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Very Low Doses of Warfarin Can Prevent Thrombosis in Central Venous Catheters: A Randomized Prospective Trial

Murray M. Bern, MD; Jacob J. Lokich, MD; Sabina R. Wallach, MD; Albert Bothe Jr., MD; Peter N. Benotti, MD; Charles F. Arkin, MD; Frank A. Greco, MD; Mark Huberman, MD; and Cheryl Moore, RN
[+] Article, Author, and Disclosure Information

Grant Support: By Pharmacia-NuTech, Walpole, Massachusetts, and E.I. DuPont Company, Wilmington, Delaware.

Requests for Reprints: Murray Bern, MD, 125 Parker Hill Avenue, Boston, MA 02120.

Current Author Addresses: Drs. Bern, Lokich, and Wallach and Ms. Moore: 125 Parker Hill Avenue, Boston, MA 02120.

Drs. Bothe, Benotti, Arkin, and Huberman: 185 Pilgrim Road, Boston, MA 02215.

Dr. Greco: 3 Seminary Street, Charlestown, MA 02129.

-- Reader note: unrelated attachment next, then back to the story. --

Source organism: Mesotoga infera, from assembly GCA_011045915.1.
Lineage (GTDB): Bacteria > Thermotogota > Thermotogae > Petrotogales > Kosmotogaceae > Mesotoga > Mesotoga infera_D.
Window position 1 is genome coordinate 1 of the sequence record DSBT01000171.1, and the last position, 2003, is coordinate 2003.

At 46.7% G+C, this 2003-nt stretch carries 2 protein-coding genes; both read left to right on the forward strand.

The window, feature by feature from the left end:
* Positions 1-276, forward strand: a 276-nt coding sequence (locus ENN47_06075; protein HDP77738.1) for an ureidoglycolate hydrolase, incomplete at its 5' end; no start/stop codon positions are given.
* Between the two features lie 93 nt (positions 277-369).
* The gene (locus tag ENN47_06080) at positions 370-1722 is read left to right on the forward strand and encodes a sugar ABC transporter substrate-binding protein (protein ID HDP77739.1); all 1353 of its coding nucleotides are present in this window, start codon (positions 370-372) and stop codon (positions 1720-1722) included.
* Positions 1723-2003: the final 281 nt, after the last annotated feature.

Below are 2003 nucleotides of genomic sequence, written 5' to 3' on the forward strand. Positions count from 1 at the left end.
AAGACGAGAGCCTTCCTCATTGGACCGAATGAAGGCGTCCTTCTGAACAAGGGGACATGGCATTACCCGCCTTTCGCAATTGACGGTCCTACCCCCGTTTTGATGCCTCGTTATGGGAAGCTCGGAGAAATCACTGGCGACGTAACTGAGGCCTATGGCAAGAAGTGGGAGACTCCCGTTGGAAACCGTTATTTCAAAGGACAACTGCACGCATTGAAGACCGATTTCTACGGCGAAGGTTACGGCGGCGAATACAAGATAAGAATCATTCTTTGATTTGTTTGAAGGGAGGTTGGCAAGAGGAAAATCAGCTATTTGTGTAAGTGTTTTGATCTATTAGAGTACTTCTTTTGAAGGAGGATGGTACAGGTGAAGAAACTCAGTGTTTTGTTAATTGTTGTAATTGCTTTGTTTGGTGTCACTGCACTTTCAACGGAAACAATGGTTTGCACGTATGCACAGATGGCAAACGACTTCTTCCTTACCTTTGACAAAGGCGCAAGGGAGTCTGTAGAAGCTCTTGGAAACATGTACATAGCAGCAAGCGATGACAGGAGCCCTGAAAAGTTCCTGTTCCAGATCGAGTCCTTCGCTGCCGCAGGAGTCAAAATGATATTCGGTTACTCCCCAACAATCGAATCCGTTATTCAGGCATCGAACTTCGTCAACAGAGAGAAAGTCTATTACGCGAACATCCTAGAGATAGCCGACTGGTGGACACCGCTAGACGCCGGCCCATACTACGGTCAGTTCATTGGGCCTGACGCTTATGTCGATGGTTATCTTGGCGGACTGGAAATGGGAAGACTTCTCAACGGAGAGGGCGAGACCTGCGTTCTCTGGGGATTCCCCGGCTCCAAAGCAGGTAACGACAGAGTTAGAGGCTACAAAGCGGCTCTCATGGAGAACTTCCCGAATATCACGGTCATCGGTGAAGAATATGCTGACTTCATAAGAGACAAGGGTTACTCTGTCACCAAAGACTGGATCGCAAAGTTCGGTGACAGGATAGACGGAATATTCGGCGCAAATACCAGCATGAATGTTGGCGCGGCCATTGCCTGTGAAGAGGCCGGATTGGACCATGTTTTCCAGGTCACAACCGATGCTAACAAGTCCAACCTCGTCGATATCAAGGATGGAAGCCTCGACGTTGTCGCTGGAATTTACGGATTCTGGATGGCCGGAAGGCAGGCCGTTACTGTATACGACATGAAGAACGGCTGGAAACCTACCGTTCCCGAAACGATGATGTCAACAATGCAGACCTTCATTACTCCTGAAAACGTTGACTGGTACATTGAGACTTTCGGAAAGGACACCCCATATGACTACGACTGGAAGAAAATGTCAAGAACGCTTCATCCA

Ann Intern Med. 1990;112(6):423-428. doi:10.7326/0003-4819-76-3-112-6-423
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Objective: To determine whether very low doses of warfarin are useful in thrombosis prophylaxis in patients with central venous catheters.

Design: Patients at risk for thrombosis associated with chronic indwelling central venous catheters were prospectively and randomly assigned to receive or not to receive 1 mg of warfarin, beginning 3 days before catheter insertion and continuing for 90 days. Subclavian, innominate, and superior vena cava venograms were done at onset of thrombosis symptoms or after 90 days in the study.

Results: One hundred twenty-one patients entered the study, and 82 patients completed the study. Of 42 patients completing the study while receiving warfarin, 4 had venogram-proven thrombosis. All 4 had symptoms from thrombosis. Of 40 patients completing the study while not receiving warfarin, 15 had venogram-proven thrombosis, and 10 had symptoms from thrombosis (P < 0.001). There were no measurable changes in the coagulation values assayed due to this warfarin dose, except in occasional patients who had become anorectic because of their disease or chemotherapy.

Conclusions: Very low doses of warfarin can protect against thrombosis without inducing a hemorrhagic state. This approach may be applicable to other groups of patients.

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